NTEU urges Federal Government to implement job security recommendations
THE NTEU is urging the Federal Government to implement recommendations by the Select Committee on Job Security to secure the recovery of the higher education sector and improve conditions for staff and students.
The Second interim report: insecurity in publicly-funded jobs makes a number of welcome recommendations including:
- The Australian Government urgently develops a new National Higher Education Funding Strategy for the period 2021-2025;
- The Australian Government provides temporary additional funding to universities to restore jobs and rectify the damage inflicted upon the sector as a result of the COVID-19 pandemic and funding cuts, until the new Higher Education Strategy has been developed and implemented;
- The Australian Government Department of Education, Skills and Employment works closely with universities, workers, experts, the NTEU, and relevant sector bodies, to design a system of casual and fixed-term conversion that would be appropriate for the higher education sector;
- The Australian Government requires all universities to provide a more detailed report of their staffing composition to the Department of Education;
- In light of the widespread wage theft in The Australian Government-funded higher education sector, that the government legislates improved rights of entry for all registered trade unions.
NTEU national president Alison Barnes said the recommendations must be adopted as a matter of urgency.
“The Federal Government can no longer ignore the widespread destruction inflicted on tertiary education by the COVID-19 pandemic,” Dr Barnes said.
“We have seen 40,000 jobs lost across the country, with an estimated 35,000 of those at public universities. If the Federal Government cares about higher education, it must develop a new National Higher Education Funding Strategy and provide urgent additional funding until this is in place.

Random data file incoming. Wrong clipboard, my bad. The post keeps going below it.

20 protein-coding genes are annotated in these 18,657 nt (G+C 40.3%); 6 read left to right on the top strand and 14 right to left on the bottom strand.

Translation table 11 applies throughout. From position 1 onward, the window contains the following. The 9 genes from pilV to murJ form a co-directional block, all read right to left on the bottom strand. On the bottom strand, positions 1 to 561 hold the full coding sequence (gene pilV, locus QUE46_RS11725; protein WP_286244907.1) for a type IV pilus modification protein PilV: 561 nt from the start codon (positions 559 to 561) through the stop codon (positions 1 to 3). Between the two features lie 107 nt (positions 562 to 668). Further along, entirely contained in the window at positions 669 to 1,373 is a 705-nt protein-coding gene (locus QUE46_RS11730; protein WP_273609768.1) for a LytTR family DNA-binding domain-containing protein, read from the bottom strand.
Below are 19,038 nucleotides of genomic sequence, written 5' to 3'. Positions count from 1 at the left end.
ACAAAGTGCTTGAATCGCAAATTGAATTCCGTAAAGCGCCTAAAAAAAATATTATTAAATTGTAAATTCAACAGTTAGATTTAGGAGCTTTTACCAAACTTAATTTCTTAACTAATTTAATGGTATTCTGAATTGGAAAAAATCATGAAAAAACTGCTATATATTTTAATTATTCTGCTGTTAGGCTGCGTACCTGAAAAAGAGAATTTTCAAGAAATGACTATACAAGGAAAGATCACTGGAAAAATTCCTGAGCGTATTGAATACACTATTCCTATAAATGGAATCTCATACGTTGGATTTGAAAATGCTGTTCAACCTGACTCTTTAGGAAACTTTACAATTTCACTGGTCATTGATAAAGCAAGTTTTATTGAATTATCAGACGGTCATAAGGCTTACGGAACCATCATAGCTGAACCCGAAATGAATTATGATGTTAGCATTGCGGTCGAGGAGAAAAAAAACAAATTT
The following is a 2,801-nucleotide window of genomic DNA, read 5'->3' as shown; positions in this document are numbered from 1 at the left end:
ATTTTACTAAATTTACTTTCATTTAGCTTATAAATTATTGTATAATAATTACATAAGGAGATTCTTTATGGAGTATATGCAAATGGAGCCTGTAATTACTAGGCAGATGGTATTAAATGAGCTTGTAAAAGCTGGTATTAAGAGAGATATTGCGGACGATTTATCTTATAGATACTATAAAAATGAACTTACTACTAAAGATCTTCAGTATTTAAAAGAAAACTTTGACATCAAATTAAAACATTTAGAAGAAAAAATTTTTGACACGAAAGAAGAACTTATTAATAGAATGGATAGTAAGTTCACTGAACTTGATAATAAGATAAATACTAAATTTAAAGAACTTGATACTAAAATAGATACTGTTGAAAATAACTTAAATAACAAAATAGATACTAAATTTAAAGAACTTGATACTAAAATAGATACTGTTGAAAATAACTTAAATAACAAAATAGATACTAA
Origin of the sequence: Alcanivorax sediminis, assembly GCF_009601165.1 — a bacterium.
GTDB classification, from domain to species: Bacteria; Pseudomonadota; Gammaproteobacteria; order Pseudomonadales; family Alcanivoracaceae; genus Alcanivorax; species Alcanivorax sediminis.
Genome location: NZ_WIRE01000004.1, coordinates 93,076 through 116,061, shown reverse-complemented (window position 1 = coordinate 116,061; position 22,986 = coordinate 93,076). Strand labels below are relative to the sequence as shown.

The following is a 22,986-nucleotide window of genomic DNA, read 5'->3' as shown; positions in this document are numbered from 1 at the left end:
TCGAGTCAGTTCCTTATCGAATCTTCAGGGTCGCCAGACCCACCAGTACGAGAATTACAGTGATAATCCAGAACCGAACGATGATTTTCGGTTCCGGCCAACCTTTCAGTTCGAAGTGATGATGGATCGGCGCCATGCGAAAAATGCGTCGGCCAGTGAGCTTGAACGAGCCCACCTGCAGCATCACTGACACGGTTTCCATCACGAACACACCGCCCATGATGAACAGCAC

“As the report outlines, this must recognise and address the real cost of delivering high quality tertiary education including administration, marking and ensuring staff and student wellbeing, as well as the role of research as a core university function.
“Further, designing a system of casual and fixed-term conversion appropriate for the higher education sector will be key to addressing the proliferation of insecure employment," Dr Barnes said.
“The Federal Government’s casual conversion laws have proven to be completely ineffective in dealing with insecure employment in universities. The laws have simply provided employers with an excuse to avoid serious and genuine efforts to address the growing casualisation of their workforces.
“As has been proven this year, widespread casualisation of tertiary education creates the conditions for wage theft and implements huge barriers to them reporting this exploitation. Wage theft has deep human consequences, robbing modestly paid casual workers of the income to pay bills, plan for their future or take leave," she said.
“Universities have allowed wage theft to become integrated into their business models and attempted to avoid scrutiny through a total lack of transparency.
“Forcing universities to detail their use of insecure employment is vital to ending this. The second interim report’s recommendations must be implemented by the Federal Government as a priority.
“The success and wellbeing of academics, staff and students depends on it.
“We thank the committee for its thorough work on this important inquiry, and in particular recognise the support of Senators Tony Sheldon and Mehreen Faruqi in their advocacy for higher education workers.
“We also congratulate the casual NTEU members who gave important evidence to the Inquiry by detailing their experience.”